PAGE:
Ball in Raptors' court

MIKE GANTER, SUN MEDIA

, Last Updated: 1:34 PM ET

In a year when Toronto sports teams have been more fizzle than sizzle, more flop than pop, it falls to the Raptors to salvage some civic sports pride.

The first step in that endeavour begins this week at Carleton University in Ottawa when the Raps get together for a five-day training camp in preparation for the 2008-09 season.

Not only are the Raptors the final hope (yes, we're aware the Maple Leafs are in training camp too) to bring some legitimacy back to the phrase Toronto sports fan, they are the best hope. Chris Bosh, Jermaine O'Neal and Jose Calderon as the core of the Raptors make that so.

But just carrying the only realistic hopes of a Toronto professional sports franchise into the season, is not enough. There are no guarantees that they will live up to them. The architect of the franchise knows that as well as anyone.

"When you look at this team we feel we have dramatically improved," general manager Bryan Colangelo said of a 13-man roster that includes five newcomers and eight returnees. "There are a lot of things that have to fall into place -- we have to maintain health throughout the year -- but the early indications from what we have seen here (at the informal workouts) are promising."

Those informal workouts have lit a fire under this team. And the chief igniter has been O'Neal, the 29-year-old veteran of 12 NBA seasons who Colangelo acquired in a draft-day trade with the Indiana Pacers that sent point guard T.J. Ford, centre Rasho Nesterovic and the Raptors' first-round pick (Roy Hibbert) to Indy in return.

O'Neal changes the Raptors landscape significantly.

The arrival of the 6-foot-11, 230-pound O'Neal combined with the growing presence of Chris Bosh in the Raptors frontcourt puts the team at a distinct advantage over arguably any other frontcourt in the league.

Specifically for Toronto, O'Neal's arrival addresses the club's two main deficiencies, defence and rebounding.

The caveat to all this is that O'Neal, is healthy. For seven seasons starting in 2000, O'Neal averaged 19.5 points, 9.8 rebounds, and 2.4 blocks per game. If the Raptors get that O'Neal, even the heightened expectations can be reached.

But if they get the O'Neal, whose numbers fell to 13.6 points, 6.7 rebounds and 2.1 blocks in just 42 games because of a knee injury, those expectations could lead to disappointment.

As Colangelo concedes: "The one question everyone wants answered" is how is O'Neal's health now? Colangelo's early answer is just fine based on the monitoring the team has been doing during the summer and what they've seen from O'Neal during the past week.

Following are some other story lines to watch as camp progresses and the Raptors gear up for their NBA opener:

HOW IS BARGNANI UTILIZED?

Few will argue that Andrea Bargnani's second year as a professional was a disappointment. How the Raptors use him this season could go a long way toward seeing the former first overall pick rebound from that sophomore slump or take another step toward bust status.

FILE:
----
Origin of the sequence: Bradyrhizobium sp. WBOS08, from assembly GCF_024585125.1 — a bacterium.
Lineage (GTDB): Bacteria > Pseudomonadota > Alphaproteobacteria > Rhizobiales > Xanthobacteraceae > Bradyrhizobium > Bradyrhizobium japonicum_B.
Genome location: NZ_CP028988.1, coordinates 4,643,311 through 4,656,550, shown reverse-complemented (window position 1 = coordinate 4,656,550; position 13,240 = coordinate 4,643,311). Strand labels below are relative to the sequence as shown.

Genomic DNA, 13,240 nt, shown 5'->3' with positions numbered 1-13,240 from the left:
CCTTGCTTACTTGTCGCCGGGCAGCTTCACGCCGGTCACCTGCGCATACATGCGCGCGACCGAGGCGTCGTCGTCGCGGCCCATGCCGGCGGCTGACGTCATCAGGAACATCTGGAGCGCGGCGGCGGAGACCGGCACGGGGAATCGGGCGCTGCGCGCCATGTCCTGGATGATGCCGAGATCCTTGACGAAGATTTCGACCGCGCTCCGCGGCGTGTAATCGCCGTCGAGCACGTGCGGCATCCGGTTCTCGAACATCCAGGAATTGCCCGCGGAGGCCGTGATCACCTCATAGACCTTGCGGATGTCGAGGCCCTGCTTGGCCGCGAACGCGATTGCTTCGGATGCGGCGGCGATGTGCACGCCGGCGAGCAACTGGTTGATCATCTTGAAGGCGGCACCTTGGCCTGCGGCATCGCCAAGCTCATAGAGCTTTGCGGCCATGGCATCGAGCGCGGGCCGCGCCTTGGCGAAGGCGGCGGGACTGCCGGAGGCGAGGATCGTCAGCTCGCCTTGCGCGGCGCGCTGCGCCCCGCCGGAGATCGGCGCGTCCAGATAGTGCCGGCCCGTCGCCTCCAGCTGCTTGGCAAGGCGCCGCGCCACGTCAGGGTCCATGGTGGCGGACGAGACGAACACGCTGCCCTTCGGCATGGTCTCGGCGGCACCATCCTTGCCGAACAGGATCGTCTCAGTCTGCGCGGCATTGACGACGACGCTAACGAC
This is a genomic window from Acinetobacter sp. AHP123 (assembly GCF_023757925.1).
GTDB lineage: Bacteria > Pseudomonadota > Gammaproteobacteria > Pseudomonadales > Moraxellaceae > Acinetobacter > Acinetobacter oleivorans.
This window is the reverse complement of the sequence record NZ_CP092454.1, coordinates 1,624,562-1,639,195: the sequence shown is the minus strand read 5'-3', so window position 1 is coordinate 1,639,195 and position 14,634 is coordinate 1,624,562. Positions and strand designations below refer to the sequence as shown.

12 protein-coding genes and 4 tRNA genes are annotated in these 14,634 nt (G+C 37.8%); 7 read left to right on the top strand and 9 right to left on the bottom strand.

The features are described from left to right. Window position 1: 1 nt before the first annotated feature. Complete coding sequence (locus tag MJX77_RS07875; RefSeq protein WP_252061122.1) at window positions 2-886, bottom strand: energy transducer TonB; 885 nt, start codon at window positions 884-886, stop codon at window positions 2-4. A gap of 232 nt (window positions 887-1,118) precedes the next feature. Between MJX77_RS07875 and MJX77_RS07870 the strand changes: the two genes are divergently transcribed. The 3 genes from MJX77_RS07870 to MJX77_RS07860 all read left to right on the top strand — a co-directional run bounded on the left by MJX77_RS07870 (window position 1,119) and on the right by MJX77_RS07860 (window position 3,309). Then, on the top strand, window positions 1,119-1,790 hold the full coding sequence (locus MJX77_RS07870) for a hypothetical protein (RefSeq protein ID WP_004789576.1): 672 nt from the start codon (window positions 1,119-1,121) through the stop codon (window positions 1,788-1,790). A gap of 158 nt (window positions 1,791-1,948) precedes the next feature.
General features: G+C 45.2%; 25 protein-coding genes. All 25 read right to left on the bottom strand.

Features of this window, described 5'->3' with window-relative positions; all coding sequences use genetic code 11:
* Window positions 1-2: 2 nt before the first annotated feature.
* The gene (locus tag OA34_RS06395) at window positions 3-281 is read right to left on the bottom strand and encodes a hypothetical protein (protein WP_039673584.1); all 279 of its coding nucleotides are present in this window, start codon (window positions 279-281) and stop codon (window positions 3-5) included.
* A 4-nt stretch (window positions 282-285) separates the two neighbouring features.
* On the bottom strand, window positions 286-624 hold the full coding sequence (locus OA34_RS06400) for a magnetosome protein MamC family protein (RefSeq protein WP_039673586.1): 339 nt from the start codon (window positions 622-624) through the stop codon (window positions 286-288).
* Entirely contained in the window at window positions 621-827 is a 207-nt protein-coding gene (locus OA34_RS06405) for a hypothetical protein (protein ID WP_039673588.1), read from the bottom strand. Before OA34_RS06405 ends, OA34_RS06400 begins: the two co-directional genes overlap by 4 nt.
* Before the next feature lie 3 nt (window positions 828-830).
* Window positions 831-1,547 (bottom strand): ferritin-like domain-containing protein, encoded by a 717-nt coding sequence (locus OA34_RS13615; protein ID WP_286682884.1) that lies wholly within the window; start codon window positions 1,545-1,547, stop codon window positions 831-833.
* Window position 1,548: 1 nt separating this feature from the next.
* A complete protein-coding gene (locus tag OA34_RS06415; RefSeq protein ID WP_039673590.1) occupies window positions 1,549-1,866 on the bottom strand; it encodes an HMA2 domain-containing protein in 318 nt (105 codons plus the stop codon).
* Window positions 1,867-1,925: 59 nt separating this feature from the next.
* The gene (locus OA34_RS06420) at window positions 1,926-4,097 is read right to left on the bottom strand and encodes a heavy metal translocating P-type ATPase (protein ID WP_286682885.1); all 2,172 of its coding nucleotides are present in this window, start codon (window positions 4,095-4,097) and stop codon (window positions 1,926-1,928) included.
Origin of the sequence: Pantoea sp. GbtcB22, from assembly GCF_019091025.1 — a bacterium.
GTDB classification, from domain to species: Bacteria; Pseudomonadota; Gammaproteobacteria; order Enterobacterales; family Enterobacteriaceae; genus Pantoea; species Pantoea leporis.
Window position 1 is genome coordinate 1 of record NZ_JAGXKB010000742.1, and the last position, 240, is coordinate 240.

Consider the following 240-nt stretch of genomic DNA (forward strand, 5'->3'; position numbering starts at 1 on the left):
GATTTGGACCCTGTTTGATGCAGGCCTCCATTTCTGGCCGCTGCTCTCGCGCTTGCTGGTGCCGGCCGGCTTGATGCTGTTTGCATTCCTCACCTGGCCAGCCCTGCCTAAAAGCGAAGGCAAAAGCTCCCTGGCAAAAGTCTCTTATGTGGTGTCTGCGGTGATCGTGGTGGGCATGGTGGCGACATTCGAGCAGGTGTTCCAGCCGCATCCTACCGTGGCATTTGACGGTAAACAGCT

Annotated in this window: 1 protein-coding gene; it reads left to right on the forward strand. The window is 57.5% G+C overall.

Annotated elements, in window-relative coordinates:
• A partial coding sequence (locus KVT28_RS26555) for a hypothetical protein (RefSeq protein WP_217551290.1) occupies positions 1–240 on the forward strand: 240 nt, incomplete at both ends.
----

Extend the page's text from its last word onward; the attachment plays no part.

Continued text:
By all accounts, from those who have either seen or taken part in the informal workouts this past week at the Air Canada Centre, Bargnani already has bulked up over last season. That is Step 1. Step 2 is finding him a role he can be comfortable in.

Colangelo stirred things up a couple of weeks ago when he suggested Bargnani could play the small forward position. When it is suggested to the GM that he created a bit of a storm, there, Colangelo bristled.

"There is no storm," he said. "It's utilizing the talent the best way you can. We are going to play the best five as much as we can keep them on the floor. I think when you look at our team the key is versatility. Versatility for the bigs in terms of Chris and Jermaine being interchangeable parts, 4-5, 5-4, you've got a guy like Hump who we play at a couple of positions.

"With the makeup of our team now, especially with the defensive presence back there in the paint with Jermaine and Chris, you can get away with playing Andrea at the three. If your concern is perimeter defence, again the basket is protected, but playing big can create all kinds of mismatch problems for your opponents. You are going to see different things.

"That was not a prediction that someone was going to start, it was a forecast that you will see all sorts of different things out of this team because of the versatility that we present."

IS THERE ENOUGH CALDERON?

This is a no-brainer for Colangelo.

"I have no doubt that the combination of Will (Soloman) and Roko (Ukic) will spell Jose. If there is a scenario where you can look back in the history of this organization and feel more comfortable about your backup point guard, I'd have to say I would be surprised. We have two guys that have played at a very high level in Euroleague competition. We have already shown that guys can play at a high Euro level and come over here and it translates -- AP, JG, JC."

WHICH KAPONO SHOWS UP?

The one from the regular season who never found a niche or the playoff version who was one of the better Raptors in the Orlando series?

It's no secret the smooth-shooting forward had an extremely uneven season last year. In five post-season games he was over the 30-minute threshold four times and in double digits in scoring each game. Compare that to the regular season when he played more than 30 minutes just 10 times and averaged just 7.2 points a night and you can't stop your head from shaking.

Colangelo has a couple of reasons why he expects a more consistent Kapono.

"One, the mentality that (Kapono) brings to each and every game and No. 2 it's that there is no other place to turn this year. In the past there might have been a Carlos Delfino combination or something that got in the way of Sam utilizing Jason. Jason is the guy now whether he comes off the bench or starts at the two or the three."


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